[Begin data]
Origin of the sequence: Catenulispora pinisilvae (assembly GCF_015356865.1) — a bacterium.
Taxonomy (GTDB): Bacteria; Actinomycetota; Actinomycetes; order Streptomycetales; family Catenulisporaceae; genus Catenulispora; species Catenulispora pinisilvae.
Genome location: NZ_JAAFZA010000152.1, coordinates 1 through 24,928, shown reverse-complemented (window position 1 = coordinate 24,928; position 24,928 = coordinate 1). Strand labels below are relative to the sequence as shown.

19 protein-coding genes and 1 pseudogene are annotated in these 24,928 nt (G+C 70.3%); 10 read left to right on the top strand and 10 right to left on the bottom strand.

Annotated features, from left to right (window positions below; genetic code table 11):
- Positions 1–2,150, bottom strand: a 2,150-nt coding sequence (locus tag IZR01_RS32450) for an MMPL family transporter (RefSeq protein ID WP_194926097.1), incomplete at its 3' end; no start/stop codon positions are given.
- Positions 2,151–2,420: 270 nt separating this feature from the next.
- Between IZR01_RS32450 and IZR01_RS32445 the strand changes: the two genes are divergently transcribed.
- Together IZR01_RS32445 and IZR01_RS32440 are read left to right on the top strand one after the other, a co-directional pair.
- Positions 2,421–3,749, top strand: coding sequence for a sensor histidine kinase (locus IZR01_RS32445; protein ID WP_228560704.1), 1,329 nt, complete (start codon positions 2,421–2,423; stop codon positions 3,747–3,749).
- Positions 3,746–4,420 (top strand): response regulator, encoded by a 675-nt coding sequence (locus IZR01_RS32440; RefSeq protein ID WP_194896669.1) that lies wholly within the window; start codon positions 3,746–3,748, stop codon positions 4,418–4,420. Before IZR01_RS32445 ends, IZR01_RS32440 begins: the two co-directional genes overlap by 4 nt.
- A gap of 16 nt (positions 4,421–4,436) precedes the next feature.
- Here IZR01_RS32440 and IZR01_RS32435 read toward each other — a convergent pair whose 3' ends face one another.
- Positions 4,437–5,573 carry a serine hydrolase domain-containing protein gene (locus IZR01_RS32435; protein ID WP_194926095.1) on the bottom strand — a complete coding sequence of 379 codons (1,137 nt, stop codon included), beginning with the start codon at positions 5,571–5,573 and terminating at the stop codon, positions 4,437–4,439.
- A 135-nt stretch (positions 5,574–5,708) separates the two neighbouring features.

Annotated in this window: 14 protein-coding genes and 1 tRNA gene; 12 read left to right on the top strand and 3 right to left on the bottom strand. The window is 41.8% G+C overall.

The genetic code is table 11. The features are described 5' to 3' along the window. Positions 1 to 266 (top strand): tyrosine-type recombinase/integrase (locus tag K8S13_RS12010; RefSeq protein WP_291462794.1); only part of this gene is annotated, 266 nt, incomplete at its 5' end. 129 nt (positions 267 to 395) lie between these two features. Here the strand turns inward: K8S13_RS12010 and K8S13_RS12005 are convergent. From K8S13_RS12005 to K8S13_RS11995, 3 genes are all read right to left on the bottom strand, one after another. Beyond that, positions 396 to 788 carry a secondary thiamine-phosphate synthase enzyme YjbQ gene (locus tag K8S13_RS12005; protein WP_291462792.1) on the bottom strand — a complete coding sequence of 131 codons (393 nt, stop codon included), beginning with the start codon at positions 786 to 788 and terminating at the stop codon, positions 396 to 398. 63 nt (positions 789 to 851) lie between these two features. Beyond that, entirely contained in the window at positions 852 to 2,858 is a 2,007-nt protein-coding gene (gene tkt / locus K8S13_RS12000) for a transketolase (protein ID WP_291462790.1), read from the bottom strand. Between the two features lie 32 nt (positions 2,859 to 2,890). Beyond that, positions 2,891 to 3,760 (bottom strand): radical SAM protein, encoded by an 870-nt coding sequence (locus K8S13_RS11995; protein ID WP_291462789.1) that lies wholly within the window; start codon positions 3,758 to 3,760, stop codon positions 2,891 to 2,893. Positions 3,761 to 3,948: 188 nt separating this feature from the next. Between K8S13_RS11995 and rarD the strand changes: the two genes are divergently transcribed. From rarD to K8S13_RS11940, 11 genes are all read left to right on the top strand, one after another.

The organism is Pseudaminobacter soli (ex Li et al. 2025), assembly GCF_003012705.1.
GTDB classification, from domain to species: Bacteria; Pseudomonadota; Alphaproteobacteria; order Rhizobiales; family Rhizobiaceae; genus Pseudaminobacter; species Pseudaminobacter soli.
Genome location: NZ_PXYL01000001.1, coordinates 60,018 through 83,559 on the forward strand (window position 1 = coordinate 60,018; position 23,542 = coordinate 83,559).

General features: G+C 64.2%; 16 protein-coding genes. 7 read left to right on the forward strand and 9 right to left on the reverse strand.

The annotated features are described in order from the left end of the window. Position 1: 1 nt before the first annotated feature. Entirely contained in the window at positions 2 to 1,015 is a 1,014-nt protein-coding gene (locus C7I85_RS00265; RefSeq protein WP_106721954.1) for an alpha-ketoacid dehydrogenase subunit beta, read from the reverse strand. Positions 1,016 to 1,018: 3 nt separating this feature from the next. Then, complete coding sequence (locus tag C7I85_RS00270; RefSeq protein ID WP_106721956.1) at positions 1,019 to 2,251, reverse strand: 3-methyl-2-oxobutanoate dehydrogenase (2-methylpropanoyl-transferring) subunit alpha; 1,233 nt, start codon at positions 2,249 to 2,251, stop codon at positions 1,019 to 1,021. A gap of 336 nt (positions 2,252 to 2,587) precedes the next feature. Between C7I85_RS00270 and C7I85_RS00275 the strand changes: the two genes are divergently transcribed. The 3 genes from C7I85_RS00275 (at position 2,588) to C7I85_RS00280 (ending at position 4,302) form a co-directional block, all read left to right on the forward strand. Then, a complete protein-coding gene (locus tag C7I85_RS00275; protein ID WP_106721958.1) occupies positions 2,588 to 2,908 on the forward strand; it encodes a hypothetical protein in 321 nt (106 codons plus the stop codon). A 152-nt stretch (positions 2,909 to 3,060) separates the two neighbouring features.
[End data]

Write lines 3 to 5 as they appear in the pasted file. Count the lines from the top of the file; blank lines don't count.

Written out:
Genome location: NZ_JAAFZA010000152.1, coordinates 1 through 24,928, shown reverse-complemented (window position 1 = coordinate 24,928; position 24,928 = coordinate 1). Strand labels below are relative to the sequence as shown.

19 protein-coding genes and 1 pseudogene are annotated in these 24,928 nt (G+C 70.3%); 10 read left to right on the top strand and 10 right to left on the bottom strand.

Annotated features, from left to right (window positions below; genetic code table 11):